Third, DPHHS attempts to rewrite history with the claim that "until e-cigarette manufacturer Juul entered the market and pushed the market to its flavored products, tobacco flavored e-cigarettes were the single most widely used flavor." A variety of non-tobacco e-liquid flavors have been widely available on the market since 2009, long before JUUL was introduced. Tobacco and menthol flavors may have been the predominant flavors in the pre-filled e-cigarettes sold in gas stations and convenience stores pre-JUUL, but the consumer-driven online and vape shop markets demanded non-tobacco flavors and clearly influenced JUUL to offer more variety. DPHHS claims that limiting sales to tobacco flavor will reduce youth use, but also admits that they “saw youth use rates as high as 16% before the emergence of pod devices.” Yet, in 2019, just 12.7% of high school youth in Montana reported frequent/daily e-cigarette use, while past 30 day smoking rates in the same group plummeted from 16.5% in 2011 to 12.1% in 2019. 

The DPHHS also admits that the “department does not collect or have information that would enable it to determine what percentage of e-cigarette sales consist of flavored products.” Without knowing this fact, either currently or historically, it is ridiculous for DPHHS to state that it knows for a fact that tobacco was the most popular flavor before JUUL or that it’s reasonable to assume that adults will simply switch to tobacco flavors when flavors are banned.

Fourth, DPHHS invokes the scary claim that nicotine “can have lasting damaging effects on adolescent brain development.” This is an unproven theory that is based solely on small experiments conducted on lab animals yielding results that may not be generalizable to humans. Generations of adults have lived through decades of much higher smoking rates, yet there is zero evidence that any of those who started smoking as teens (the majority of people who smoke) show any evidence of any kind of “brain damage” or stunted “brain development.”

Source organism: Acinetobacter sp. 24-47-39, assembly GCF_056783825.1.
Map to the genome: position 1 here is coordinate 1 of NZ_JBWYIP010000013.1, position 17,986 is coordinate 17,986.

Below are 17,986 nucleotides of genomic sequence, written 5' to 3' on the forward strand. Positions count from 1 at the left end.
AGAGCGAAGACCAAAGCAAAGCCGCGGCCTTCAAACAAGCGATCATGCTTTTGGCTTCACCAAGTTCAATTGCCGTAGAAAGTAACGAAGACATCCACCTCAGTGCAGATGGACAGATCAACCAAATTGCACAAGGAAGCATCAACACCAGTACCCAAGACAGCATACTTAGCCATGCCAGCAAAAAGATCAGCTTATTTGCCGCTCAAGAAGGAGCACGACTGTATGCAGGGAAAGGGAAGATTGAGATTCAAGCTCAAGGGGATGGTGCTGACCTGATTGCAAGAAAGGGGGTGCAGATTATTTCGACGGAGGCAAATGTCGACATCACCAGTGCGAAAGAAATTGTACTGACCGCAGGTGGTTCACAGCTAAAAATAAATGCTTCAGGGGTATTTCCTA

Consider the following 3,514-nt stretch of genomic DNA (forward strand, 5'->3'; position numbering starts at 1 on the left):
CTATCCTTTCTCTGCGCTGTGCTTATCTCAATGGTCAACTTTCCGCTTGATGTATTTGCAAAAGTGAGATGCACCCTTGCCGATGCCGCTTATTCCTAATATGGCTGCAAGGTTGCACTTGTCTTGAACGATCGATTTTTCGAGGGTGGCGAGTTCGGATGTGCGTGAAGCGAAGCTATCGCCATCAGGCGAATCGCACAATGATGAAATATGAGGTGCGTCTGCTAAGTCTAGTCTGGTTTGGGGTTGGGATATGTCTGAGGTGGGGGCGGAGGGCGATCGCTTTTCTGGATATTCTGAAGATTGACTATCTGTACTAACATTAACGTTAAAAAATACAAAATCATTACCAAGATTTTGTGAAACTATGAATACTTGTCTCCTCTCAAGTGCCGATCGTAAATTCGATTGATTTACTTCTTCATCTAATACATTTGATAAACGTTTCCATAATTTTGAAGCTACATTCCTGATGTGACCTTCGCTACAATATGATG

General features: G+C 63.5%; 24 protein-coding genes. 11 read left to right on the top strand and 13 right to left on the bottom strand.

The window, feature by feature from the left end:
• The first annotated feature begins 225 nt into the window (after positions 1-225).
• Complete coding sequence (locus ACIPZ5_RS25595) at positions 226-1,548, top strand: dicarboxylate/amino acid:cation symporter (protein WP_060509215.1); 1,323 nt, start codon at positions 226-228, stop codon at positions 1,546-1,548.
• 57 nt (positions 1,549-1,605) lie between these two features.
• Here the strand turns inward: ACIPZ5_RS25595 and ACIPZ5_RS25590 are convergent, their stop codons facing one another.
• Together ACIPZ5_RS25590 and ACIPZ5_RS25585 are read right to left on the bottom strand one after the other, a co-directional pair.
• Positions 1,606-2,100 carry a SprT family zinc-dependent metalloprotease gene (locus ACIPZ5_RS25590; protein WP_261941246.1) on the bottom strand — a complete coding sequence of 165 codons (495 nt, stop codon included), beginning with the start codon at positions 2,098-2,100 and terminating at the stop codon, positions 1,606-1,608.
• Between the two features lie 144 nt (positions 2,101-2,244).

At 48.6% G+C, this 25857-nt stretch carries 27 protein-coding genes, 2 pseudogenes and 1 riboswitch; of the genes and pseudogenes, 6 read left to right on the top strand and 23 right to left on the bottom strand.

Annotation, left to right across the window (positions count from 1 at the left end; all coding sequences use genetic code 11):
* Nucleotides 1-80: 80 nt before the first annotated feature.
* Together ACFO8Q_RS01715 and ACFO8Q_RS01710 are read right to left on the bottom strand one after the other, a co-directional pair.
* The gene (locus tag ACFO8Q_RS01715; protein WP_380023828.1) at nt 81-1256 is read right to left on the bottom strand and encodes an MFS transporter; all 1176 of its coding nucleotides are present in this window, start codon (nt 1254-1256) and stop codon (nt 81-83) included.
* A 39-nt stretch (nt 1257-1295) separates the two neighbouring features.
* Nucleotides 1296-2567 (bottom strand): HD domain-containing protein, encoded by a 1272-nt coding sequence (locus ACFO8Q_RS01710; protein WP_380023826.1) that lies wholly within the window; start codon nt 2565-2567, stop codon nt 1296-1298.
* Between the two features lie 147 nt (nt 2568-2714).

Fifth, DPHHS falsely claims that 70.3% of youth e-cigarette users say they use e-cigarettes "because they come in flavors I like." This is based on an outdated FDA draft guidance based on a poorly-worded 2016-17 PATH survey. The 2019 National Youth Tobacco Survey found that just 22.3% of youth e-cigarette users stated that they use e-cigarettes because they “are available in flavors, such as mint, candy, fruit, or chocolate.” Over 56% stated they tried them because “I was curious about them.”

Finally, DPHHS points out that it declined to exempt vape shops (in spite of the fact that it is already illegal to sell vapor products to anyone under the age of 21 years old) because “18.9% of high school e-cigarette users got their e-cigarette product from a store such as a convenience store, supermarket, discount store, gas station, or vape shop.” This is very misleading because vape shops are lumped together with retail environments where age verification may not be as diligentBy comparison, violating  minimum sales age laws among vapor shops may only make up a small percentage of overall violations. Indeed, according to the 2019 Montana Youth Behavior Risk Survey only 16.7% of young respondents report acquiring vapor products from any of the retailers listed above. Moreover, vape shops are far more likely to be hyper-vigilant about age verification and following other regulations due to greater scrutiny from officials and the community.